Lots of times I took my bike and rode miles and miles into neighboring towns, many times on very busy and dangerous roads. Other times I just went up town to the library, or the park, grabbing a slice or an order of fries for lunch.

But our free-rangeness went beyond what we did on our own. When we were out with my dad we would indulge in many activities that could lead to possible injury. Tree climing, walking along the Palisades cliffs, wandering through the streets of New York City on a Friday night, and swimming in an ocean that was way too rough for kids our age.

When we were on Martha’s Vineyard he used to let us ride in this big metal box that we kept on the top of car for the luggage. One bump on a dirt road and one or more of us could’ve popped right out of that thing. I also remember this red convertible we had – it’s a wonder none of us died with the stunt Dad used to let us pull in that thing.

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He’d let us ride sitting on the back hood with our feet on the back seat while we rode down what we called the “whoops whoops hill” – a long, steep hill that would drop down, and level off, and drop down, and level off. We’d wave our arms and scream, and Dad would be going pretty fast – sometimes you almost felt like you caught air.

And here I sit at 50 years old – I somehow managed to survive with no seat belts, no bike helmets, no antibacterial gel.

So why in the world am I such a nervous Nelly lunatic with my girls? Well, here’s a few reasons.

1. I have super shitty health insurance. Therefore, if something happens to my girls from a broken arm to a knocked out tooth I am screwed. So when my youngest asks if she can try riding daddy’s bike, I tell her she should just walk because she’s less likely to hurt herself.

2. I want to avoid the blame game. I would NEVER hear the end of it from hubby if anything happened to my girls because I let them do something that lead to them getting hurt.

3. There are monsters out there. Regardless of whether you believe that there are more pedophiles/murderers/psychopaths out there now, or if it just seems that way because the world is so über connected, the fact is, they are out there. When my youngest walks to the park with the next door neighbor or goes on a scooter ride, I WORRY ABOUT HER. A lot. I let her go, because I know I have to. And still, I worry.

Here’s the simple fact: I know if my girls are home with me, they are a lot less likely to be aducted, or lured away, or hit by a car, or bit by a snake, or beat up by roaming street thugs.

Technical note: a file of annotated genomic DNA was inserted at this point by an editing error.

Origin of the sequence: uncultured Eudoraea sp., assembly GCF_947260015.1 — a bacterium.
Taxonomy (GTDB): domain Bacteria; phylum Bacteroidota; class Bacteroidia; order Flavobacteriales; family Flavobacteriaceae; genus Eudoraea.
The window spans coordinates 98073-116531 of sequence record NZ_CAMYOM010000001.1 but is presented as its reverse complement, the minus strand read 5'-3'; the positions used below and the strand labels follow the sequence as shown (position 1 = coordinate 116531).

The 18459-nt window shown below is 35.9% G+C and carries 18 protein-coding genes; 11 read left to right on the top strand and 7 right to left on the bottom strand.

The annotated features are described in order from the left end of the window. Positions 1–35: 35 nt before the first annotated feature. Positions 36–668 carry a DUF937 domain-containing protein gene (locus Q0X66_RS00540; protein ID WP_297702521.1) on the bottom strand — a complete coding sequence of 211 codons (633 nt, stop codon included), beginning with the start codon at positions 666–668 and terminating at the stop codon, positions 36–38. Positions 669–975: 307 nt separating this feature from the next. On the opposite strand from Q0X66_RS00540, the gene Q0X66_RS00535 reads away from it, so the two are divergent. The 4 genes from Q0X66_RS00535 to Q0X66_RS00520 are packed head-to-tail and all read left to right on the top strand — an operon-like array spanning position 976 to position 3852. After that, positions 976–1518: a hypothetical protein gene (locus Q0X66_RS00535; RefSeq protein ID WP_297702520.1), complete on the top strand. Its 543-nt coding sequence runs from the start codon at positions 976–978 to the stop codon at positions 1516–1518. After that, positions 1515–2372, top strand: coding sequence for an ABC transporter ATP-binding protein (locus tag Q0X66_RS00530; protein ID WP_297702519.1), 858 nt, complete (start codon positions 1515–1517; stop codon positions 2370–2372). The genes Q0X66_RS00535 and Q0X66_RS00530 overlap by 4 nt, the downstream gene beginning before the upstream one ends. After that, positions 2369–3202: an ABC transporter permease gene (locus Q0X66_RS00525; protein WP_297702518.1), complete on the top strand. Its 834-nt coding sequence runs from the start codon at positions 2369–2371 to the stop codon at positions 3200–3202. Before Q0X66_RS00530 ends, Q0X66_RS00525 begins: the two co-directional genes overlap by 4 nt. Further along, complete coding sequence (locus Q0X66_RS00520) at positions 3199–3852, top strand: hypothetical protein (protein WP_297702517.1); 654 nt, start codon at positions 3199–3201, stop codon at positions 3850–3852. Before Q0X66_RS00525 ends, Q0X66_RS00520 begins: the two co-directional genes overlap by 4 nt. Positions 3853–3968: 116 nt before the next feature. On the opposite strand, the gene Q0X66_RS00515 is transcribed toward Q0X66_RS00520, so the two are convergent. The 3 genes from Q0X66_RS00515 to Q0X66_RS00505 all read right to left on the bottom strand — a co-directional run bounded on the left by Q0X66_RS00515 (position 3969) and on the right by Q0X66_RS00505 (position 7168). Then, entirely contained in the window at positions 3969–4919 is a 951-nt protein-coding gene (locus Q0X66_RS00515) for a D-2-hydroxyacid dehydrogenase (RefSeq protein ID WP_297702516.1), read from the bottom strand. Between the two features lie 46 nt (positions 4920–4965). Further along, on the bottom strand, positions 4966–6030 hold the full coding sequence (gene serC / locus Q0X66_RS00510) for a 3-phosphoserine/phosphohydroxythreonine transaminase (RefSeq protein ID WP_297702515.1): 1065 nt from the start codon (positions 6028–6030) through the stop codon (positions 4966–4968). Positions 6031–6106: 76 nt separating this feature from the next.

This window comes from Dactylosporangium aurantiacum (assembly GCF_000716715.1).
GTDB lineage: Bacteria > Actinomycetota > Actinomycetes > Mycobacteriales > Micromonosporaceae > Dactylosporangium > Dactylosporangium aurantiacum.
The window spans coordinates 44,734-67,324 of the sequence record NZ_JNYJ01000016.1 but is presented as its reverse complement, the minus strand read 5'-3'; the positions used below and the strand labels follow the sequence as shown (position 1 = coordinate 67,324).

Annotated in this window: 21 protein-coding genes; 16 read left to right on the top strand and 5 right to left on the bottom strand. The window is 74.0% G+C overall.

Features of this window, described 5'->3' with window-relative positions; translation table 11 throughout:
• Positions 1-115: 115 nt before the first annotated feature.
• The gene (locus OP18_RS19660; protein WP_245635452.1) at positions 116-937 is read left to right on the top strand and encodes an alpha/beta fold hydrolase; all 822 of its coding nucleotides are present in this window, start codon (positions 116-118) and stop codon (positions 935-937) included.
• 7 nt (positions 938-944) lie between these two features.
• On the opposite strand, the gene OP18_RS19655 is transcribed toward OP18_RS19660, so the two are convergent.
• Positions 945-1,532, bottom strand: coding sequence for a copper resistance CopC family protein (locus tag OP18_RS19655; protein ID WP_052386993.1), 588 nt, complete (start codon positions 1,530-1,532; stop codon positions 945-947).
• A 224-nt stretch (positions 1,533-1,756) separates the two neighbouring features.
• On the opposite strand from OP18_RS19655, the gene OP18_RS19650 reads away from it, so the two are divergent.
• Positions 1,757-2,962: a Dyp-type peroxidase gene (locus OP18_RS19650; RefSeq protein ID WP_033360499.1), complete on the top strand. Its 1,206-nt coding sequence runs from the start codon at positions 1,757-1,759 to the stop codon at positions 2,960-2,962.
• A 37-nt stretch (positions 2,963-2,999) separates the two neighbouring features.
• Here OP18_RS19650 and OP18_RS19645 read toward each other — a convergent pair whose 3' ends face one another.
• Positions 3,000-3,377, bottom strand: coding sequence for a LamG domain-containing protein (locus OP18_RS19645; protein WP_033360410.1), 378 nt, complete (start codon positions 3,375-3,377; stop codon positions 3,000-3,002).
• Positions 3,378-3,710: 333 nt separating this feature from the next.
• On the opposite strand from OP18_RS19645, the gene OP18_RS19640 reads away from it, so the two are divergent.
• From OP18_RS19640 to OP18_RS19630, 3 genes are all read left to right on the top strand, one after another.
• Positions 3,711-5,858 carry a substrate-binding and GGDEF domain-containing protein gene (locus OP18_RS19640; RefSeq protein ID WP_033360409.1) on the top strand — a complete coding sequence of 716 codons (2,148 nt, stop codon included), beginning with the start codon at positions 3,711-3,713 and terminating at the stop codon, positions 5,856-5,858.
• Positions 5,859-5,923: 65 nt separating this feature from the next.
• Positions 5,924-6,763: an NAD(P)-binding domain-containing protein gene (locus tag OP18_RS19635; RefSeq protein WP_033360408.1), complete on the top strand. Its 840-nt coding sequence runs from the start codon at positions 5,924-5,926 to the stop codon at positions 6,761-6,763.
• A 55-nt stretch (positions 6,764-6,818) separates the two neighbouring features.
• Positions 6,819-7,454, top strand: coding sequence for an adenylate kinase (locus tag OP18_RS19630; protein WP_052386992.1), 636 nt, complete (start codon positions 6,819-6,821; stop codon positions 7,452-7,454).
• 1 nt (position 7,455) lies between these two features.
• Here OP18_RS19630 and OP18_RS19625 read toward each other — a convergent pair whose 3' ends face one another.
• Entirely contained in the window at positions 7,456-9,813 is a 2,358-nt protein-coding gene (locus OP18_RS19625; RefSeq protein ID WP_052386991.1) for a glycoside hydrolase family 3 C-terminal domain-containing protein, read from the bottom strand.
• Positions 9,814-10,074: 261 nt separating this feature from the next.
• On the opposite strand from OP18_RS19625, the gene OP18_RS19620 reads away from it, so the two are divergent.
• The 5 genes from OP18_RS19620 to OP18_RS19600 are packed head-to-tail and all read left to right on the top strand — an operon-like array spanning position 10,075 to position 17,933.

By the way, If I sound bad, you should see my husband. I’m Lenient Lucy compared to him.

So I don’t know how it happened…how I made that transition from a child who could ride her bike halfway across the state as long as I was home in time for dinner to the mom who makes her kids check in every hour. I guess the answer is, I’m just trying to keep my kids safe – Is that so wrong?

Hell, I only have a few more years of this anyway. With kids 19 & 13 how many more years of hovering to I have? But until then, I’ll just take my cue from Arnold….and get to the chopper.

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This morning I was taking my usual 2.25 mile walk around my neighborhood. The street I predominantly walk on is somewhat busy, especially in the morning with folks heading to work and school buses picking up kids. So even though I am usually listening to a podcast or an audio book, I keep my eyes and ears open to what is going on around me.

I was coming up to an intersection and noticed a car was approaching but wasn’t concerned because she has a stop sign and I was pretty much already 1/3 of the way across the street. She’s rolling up, and rolling up, and her car begins to turn (towards me) and turn and she’s still coming, and I’m still walking and she’s still coming.

I pretty much had to stop dead in my tracks to avoid being hit. As I peered into her driver’s side window to be sure a zombie wasn’t behind the wheel, I see a woman, head down, fiddling with stuff in her middle console.

Her head was down. And she was making a left hand turn onto a busy street. She never even stopped.

I began to yell things like, “Hey watch it!” and  “You almost hit me!” as her car moved on down the road. I was pissed, and I felt the need to tell her so. I raised my bright green gloved hands and gave her the double middle finger.

As I began to turn back around, I noticed her put on her brakes and pull to the side. So I stopped, took off my headphones and watched as she made a U-Turn and came back my way.